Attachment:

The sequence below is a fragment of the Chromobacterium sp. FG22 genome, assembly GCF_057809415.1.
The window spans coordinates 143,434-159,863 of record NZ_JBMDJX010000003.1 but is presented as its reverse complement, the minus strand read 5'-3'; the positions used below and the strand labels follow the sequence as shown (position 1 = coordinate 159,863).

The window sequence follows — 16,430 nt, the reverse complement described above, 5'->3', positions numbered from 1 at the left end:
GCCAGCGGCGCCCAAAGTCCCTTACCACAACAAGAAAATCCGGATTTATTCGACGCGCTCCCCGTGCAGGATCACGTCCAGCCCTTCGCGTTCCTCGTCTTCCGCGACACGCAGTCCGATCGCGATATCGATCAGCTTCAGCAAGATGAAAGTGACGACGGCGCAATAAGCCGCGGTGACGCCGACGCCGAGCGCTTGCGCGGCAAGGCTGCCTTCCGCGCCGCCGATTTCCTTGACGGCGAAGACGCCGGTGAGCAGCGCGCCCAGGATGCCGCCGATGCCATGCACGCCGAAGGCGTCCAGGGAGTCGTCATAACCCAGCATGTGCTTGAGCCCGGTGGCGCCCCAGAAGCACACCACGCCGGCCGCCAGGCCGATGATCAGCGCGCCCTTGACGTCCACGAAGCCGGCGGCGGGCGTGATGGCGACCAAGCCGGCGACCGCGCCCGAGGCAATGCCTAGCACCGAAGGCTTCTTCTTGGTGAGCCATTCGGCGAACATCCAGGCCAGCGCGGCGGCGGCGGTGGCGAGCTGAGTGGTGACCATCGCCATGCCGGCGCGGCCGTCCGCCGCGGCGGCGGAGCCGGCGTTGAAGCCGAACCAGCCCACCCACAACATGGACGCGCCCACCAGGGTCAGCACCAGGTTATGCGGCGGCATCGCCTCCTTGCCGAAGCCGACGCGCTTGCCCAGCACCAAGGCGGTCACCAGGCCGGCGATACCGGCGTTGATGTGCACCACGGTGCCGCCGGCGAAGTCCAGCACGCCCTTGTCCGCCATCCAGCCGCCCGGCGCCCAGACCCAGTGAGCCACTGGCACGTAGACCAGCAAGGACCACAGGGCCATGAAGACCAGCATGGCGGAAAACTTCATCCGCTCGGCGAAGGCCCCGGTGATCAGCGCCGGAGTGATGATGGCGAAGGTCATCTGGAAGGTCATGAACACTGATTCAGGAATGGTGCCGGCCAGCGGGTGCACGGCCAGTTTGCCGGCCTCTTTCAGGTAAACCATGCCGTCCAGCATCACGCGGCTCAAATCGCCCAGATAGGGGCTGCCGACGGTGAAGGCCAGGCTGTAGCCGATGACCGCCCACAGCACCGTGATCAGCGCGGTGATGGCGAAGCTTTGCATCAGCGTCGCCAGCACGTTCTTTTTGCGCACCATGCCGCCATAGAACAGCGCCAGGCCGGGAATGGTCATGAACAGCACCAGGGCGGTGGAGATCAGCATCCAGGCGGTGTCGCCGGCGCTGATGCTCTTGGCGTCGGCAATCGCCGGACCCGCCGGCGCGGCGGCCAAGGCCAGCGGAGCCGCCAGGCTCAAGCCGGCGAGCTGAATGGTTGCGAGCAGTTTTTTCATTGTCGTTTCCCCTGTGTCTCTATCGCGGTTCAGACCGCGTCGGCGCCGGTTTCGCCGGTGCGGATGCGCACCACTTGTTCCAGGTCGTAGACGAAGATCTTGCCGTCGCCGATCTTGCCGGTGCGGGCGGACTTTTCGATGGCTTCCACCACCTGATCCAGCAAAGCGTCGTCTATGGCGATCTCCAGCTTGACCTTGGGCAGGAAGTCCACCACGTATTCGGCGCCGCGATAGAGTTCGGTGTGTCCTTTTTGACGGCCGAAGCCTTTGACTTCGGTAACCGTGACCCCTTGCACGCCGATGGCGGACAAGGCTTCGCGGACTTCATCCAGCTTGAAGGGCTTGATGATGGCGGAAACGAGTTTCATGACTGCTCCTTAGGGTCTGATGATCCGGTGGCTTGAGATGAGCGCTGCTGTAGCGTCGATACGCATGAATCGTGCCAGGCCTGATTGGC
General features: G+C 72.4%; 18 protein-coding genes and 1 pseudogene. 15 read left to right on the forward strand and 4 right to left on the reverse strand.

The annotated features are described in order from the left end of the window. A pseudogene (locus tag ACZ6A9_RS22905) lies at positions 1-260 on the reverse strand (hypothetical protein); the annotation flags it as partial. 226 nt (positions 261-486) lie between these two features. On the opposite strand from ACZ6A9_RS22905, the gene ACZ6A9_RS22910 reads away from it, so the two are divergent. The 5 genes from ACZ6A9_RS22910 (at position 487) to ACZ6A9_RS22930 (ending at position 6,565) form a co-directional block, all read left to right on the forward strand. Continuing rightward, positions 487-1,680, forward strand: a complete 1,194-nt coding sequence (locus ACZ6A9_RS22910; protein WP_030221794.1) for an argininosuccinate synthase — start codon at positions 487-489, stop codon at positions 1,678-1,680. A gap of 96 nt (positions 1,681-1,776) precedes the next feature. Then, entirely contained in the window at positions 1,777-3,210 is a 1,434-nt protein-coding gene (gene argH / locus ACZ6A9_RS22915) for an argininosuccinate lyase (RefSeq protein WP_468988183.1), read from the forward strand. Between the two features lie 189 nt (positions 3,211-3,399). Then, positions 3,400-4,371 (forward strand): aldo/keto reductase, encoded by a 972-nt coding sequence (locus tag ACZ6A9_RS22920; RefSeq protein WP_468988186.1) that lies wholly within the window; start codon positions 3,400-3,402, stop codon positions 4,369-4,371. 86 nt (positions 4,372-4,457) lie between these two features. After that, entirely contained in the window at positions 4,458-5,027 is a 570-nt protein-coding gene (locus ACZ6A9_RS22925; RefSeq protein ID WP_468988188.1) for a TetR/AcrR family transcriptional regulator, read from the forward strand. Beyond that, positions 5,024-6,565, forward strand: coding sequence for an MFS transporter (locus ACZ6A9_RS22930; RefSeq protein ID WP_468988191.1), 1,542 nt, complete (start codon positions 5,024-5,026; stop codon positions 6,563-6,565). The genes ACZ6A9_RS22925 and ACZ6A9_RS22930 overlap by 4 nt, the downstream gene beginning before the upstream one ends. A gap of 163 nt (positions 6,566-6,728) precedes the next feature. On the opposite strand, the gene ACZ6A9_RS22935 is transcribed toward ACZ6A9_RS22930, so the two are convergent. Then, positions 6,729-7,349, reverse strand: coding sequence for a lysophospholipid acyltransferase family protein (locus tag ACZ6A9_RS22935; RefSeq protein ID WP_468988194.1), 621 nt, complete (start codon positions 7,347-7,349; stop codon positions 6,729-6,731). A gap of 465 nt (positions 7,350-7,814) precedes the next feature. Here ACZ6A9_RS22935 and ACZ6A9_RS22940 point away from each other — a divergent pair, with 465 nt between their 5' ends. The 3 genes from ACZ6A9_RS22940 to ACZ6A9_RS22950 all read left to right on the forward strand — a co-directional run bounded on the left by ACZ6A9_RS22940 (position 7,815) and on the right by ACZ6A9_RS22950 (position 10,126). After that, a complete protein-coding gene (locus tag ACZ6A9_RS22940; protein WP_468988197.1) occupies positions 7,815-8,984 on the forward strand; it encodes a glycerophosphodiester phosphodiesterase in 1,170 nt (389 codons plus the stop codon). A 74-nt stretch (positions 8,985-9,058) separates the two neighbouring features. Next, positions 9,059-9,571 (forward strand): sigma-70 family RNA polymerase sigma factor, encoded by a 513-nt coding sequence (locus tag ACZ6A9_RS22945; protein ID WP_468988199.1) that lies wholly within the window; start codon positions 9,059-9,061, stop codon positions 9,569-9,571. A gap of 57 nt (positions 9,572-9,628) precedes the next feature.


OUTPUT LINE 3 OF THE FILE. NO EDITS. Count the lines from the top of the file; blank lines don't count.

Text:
The window sequence follows — 16,430 nt, the reverse complement described above, 5'->3', positions numbered from 1 at the left end: